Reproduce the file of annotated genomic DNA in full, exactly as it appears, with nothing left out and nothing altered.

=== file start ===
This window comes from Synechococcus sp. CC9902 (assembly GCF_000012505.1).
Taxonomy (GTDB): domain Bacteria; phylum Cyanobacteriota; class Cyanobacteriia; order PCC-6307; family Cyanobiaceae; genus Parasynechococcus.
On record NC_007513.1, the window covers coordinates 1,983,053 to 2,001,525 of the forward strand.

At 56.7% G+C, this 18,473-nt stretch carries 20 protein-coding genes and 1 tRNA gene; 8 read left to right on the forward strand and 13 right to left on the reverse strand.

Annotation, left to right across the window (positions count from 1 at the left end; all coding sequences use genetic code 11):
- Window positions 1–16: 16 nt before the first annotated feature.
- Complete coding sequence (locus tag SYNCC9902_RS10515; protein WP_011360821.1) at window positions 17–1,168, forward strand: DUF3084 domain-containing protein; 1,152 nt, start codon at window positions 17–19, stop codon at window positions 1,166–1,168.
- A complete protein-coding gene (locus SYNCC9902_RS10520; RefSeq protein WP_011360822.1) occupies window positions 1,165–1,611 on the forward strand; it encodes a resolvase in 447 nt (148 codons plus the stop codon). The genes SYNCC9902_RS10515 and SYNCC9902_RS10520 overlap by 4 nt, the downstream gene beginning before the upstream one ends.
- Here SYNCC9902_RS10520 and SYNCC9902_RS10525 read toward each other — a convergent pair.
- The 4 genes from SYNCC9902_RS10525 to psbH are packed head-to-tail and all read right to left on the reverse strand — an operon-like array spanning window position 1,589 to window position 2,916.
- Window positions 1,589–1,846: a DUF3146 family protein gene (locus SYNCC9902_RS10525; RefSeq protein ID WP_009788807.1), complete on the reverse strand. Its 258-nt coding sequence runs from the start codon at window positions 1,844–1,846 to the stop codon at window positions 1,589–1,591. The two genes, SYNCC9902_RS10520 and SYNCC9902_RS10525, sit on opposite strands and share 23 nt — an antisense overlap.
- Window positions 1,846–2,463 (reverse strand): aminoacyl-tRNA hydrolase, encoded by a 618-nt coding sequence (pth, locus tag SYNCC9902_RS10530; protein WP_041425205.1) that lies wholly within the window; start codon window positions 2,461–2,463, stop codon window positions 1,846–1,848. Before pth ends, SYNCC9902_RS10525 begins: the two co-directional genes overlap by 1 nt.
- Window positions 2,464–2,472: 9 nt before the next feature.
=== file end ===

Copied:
This window comes from Synechococcus sp. CC9902 (assembly GCF_000012505.1).
Taxonomy (GTDB): domain Bacteria; phylum Cyanobacteriota; class Cyanobacteriia; order PCC-6307; family Cyanobiaceae; genus Parasynechococcus.
On record NC_007513.1, the window covers coordinates 1,983,053 to 2,001,525 of the forward strand.

At 56.7% G+C, this 18,473-nt stretch carries 20 protein-coding genes and 1 tRNA gene; 8 read left to right on the forward strand and 13 right to left on the reverse strand.

Annotation, left to right across the window (positions count from 1 at the left end; all coding sequences use genetic code 11):
- Window positions 1–16: 16 nt before the first annotated feature.
- Complete coding sequence (locus tag SYNCC9902_RS10515; protein WP_011360821.1) at window positions 17–1,168, forward strand: DUF3084 domain-containing protein; 1,152 nt, start codon at window positions 17–19, stop codon at window positions 1,166–1,168.
- A complete protein-coding gene (locus SYNCC9902_RS10520; RefSeq protein WP_011360822.1) occupies window positions 1,165–1,611 on the forward strand; it encodes a resolvase in 447 nt (148 codons plus the stop codon). The genes SYNCC9902_RS10515 and SYNCC9902_RS10520 overlap by 4 nt, the downstream gene beginning before the upstream one ends.
- Here SYNCC9902_RS10520 and SYNCC9902_RS10525 read toward each other — a convergent pair.
- The 4 genes from SYNCC9902_RS10525 to psbH are packed head-to-tail and all read right to left on the reverse strand — an operon-like array spanning window position 1,589 to window position 2,916.
- Window positions 1,589–1,846: a DUF3146 family protein gene (locus SYNCC9902_RS10525; RefSeq protein ID WP_009788807.1), complete on the reverse strand. Its 258-nt coding sequence runs from the start codon at window positions 1,844–1,846 to the stop codon at window positions 1,589–1,591. The two genes, SYNCC9902_RS10520 and SYNCC9902_RS10525, sit on opposite strands and share 23 nt — an antisense overlap.
- Window positions 1,846–2,463 (reverse strand): aminoacyl-tRNA hydrolase, encoded by a 618-nt coding sequence (pth, locus tag SYNCC9902_RS10530; protein WP_041425205.1) that lies wholly within the window; start codon window positions 2,461–2,463, stop codon window positions 1,846–1,848. Before pth ends, SYNCC9902_RS10525 begins: the two co-directional genes overlap by 1 nt.
- Window positions 2,464–2,472: 9 nt before the next feature.